Food #5: Goose foie gras
When I had duck foie gras for the first time at London’s Hibiscus restaurant (2 Michelin stars) it stole the show. There were lots of other great things about that meal and there were even some dishes that were as good. But the foie gras just had this star power that made it stand out head and shoulders above everything else.
When I had goose foie gras for the first time at The Waterside Inn (3 Michelin stars) in Bray a few days later, it did nothing of the sort. In fact, if I made a list of the most remarkable things about the meal that night it wouldn’t even crack the top five.
Now, to be fair, it was up against stiffer competition. The dining room at the Waterside and the view over the River Thames (below) was amazing and it’s hard to top that. Similarly, the service – which was just this week named best in the country by Zagat – was unfathomably brilliant. The restaurant’s staffed by Jedis who respond to your wants a good minute or so before you’ve even wanted them.*
Then there was the spit-roasted Challandais duck, presented and carved at the table in a delightful bit of theatre, which made me think it was the greatest dish I’d ever had. And the stonkingly good raspberry soufflé, which made the memories of the best desserts I’d eaten in my life wave little white flags and surrender like cheese-eating monkeys of unspecified nationality.
And who could forget the ridiculous amount of alcohol my wife and I consumed in the space of about three hours?**
So the goose foie gras had a mountain to climb if it was going to stand out as much as its echo-defying quack cousin. And given it was served in the form of a terrine and not roasted or pan-fried – the cooking processes that turn it into such a flavour monster – it didn’t really have a chance.
Still, if I’m trying to be fair, I should probably do more than just judge it against the other stuff I experienced that week. And looked at in isolation, the goose foie gras was very strong indeed.
Terrine of Foie Gras, Lightly Peppered Rabbit Fillets, Sauternes Wine Jelly, Salad of Chinese Cabbage Leaves, Violet Mustard Flavoured Brioche Toast
Flavour-wise, it was incredibly subtle and refined. There was a certain ethereal quality to it, like you’d get if you cooked an elf sous-vide. Just graceful and sophisticated and seriously, seriously classy.
The combination of it with the rabbit and the jelly and the salad leaves and the brioche was a match made in heaven. A sort of divine pâté on toast.
But in terms of texture and appearance, it wasn’t so special. Dense and a grey-ish monochrome, it reminded me of the kind of space food HAL serves Dave in 2001: A Space Odyssey. It just looked dull, and I think that sums the whole dish up more or less. The foie gras was lovely, but not particularly exciting. To be something great it needed the other ingredients alongside it, and even with them it didn’t exactly shine. It was too polite, too safe.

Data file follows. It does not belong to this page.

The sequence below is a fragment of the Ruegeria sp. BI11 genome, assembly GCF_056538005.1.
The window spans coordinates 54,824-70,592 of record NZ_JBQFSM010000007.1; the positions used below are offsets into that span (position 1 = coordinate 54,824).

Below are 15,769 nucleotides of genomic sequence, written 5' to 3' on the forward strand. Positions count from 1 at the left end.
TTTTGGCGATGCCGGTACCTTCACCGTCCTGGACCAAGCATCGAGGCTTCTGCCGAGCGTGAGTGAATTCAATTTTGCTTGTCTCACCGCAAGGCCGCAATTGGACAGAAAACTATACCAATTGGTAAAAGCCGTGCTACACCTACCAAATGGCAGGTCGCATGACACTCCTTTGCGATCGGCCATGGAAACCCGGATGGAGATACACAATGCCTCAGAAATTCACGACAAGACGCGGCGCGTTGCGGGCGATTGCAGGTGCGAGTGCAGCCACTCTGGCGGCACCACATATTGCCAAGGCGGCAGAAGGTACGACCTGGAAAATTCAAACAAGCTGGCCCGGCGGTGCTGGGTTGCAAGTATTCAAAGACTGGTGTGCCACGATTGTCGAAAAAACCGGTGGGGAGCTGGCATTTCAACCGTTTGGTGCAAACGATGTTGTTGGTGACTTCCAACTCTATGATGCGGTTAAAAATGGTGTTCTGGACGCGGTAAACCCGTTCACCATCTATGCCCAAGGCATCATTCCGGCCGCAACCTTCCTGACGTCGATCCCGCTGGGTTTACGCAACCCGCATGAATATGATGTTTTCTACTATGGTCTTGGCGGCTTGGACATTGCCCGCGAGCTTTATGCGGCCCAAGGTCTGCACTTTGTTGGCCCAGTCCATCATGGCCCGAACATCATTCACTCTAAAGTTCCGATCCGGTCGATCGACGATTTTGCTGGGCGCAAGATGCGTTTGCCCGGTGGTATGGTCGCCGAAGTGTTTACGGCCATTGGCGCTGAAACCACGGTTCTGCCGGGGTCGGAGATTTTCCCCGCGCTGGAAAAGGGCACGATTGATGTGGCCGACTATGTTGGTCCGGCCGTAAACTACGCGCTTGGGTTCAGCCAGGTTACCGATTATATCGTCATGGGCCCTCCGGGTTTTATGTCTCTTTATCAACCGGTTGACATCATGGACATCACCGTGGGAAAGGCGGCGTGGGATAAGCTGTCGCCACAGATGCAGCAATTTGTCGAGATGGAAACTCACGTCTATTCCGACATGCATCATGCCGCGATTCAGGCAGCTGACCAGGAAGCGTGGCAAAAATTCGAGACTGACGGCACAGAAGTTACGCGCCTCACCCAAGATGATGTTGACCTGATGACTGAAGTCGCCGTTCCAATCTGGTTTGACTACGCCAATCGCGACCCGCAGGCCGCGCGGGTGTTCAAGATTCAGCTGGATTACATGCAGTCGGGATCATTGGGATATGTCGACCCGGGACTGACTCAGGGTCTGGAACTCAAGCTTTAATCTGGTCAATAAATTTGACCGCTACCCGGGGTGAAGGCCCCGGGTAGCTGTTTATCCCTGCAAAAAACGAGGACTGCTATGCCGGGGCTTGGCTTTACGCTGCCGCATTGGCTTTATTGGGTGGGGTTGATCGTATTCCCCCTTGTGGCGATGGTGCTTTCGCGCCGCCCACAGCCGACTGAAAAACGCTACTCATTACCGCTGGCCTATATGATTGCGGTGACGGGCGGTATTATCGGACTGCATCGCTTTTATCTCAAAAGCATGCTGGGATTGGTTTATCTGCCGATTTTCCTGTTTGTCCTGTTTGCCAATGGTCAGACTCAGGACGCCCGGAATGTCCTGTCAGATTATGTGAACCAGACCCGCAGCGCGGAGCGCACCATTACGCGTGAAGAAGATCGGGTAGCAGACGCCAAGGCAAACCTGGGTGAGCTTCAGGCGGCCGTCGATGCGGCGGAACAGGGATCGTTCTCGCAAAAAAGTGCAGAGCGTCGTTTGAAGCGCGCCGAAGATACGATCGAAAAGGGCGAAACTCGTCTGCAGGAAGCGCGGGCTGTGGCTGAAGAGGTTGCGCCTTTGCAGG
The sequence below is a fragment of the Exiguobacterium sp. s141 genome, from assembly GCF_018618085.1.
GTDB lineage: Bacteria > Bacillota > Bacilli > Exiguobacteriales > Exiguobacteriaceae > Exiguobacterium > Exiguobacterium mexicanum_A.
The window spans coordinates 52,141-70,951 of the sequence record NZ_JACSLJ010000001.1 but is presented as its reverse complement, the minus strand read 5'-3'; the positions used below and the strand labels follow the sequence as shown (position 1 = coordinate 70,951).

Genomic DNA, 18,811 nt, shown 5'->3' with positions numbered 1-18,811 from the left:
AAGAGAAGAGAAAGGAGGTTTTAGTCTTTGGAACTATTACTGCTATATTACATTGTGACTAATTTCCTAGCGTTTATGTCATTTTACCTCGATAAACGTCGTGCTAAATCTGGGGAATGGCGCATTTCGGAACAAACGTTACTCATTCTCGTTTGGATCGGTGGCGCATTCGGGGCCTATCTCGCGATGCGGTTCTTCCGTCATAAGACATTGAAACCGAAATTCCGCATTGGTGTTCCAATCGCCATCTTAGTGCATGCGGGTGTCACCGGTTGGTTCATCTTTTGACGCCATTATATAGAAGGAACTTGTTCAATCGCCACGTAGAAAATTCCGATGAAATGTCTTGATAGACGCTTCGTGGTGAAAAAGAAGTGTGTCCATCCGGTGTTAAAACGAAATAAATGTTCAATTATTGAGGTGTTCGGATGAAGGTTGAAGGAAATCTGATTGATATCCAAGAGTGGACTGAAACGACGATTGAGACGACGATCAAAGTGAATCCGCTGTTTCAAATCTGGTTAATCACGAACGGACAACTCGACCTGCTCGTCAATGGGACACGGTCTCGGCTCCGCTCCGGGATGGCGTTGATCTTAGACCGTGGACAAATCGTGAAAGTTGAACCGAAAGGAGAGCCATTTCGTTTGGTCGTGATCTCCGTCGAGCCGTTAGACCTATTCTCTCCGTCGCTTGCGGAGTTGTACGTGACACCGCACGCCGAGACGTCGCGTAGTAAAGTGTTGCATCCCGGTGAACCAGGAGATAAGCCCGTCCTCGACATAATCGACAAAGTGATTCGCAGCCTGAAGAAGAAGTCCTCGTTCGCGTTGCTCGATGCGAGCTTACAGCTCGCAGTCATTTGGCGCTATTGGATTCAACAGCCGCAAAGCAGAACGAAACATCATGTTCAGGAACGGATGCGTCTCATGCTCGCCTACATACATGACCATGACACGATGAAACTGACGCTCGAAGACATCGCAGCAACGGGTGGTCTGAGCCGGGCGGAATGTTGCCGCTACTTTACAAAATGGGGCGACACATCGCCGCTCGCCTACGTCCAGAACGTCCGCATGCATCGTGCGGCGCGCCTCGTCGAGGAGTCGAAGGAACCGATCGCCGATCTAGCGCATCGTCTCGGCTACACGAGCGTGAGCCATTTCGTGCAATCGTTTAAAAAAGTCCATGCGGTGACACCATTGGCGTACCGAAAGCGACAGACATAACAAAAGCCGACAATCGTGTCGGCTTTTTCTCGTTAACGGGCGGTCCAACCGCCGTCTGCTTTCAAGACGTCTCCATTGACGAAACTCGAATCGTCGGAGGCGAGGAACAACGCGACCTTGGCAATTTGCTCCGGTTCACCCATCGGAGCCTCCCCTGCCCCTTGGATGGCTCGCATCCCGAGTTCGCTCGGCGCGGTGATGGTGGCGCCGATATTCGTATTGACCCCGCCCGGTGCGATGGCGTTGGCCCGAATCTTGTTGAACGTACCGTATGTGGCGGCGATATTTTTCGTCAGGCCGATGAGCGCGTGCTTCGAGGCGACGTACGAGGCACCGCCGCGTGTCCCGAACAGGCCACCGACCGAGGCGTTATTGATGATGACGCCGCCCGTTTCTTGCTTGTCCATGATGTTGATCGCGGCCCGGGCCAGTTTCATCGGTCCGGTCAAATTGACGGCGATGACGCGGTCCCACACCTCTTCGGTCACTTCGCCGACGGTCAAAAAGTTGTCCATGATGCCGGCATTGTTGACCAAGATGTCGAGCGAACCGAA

It had no balls.
A few days later, I ate pan-fried goose foie gras and it more or less lived up to the experience I had with the duck variety. Obviously it tasted a bit more goosey, and I wasn’t quite so blown away because it wasn’t my first time, but it was marvelous nonetheless.
Then last week, I bought some duck foie gras and had it cold on toast. It took me right back to the terrine experience again. Nice and boring.
What I learned, I think, is that it doesn’t matter so much whether you have goose foie gras or duck. What really matters is how it’s prepared/cooked. Cold, you’ll like it but wonder whether your money might’ve been better spent on something else. Pan-fried/roasted, you’ll be searching for dead bodies to climb over to get your next bite.
NEXT UP: Beef Rossini
*Going to the toilet here is an amazing experience. Move to get up and there’ll be a waiter there to pull your chair back for you before your arse is an inch away from the seat. No need to ask where the toilets are or even speak – they know what it is that you want and the arrangements have already been made. “Step this way, sir,” you’re told while you’re still trying to figure out where the hell this Mr Benn shopkeeper-esque staff member came from and how he’s able to read your mind. You recover just in time to notice the hand signals he’s giving to the other waiters and realise that he’s just told eight of them to clear a path so you don’t need to walk without two yards of another person as you leave the room. Someone else takes over at the door and points you in the right direction before you’ve even noticed they’re there. As you head to the bathroom, you just about glimpse the man who keeps the toilets in perfect condition disappearing around the corner so you can relieve your bladder in peace. Slick.
**Here you go: two strong gin and tonics, followed by two glasses of champagne, a bottle of white wine, a bottle of red wine, two dessert wines and another two glasses of champagne. We had to ask for petit fours to be served in our room for fear we were too drunk to be out in a public dining room. Whoever it was who said you don’t get hangovers from expensive alcohol was a terrible, terrible liar.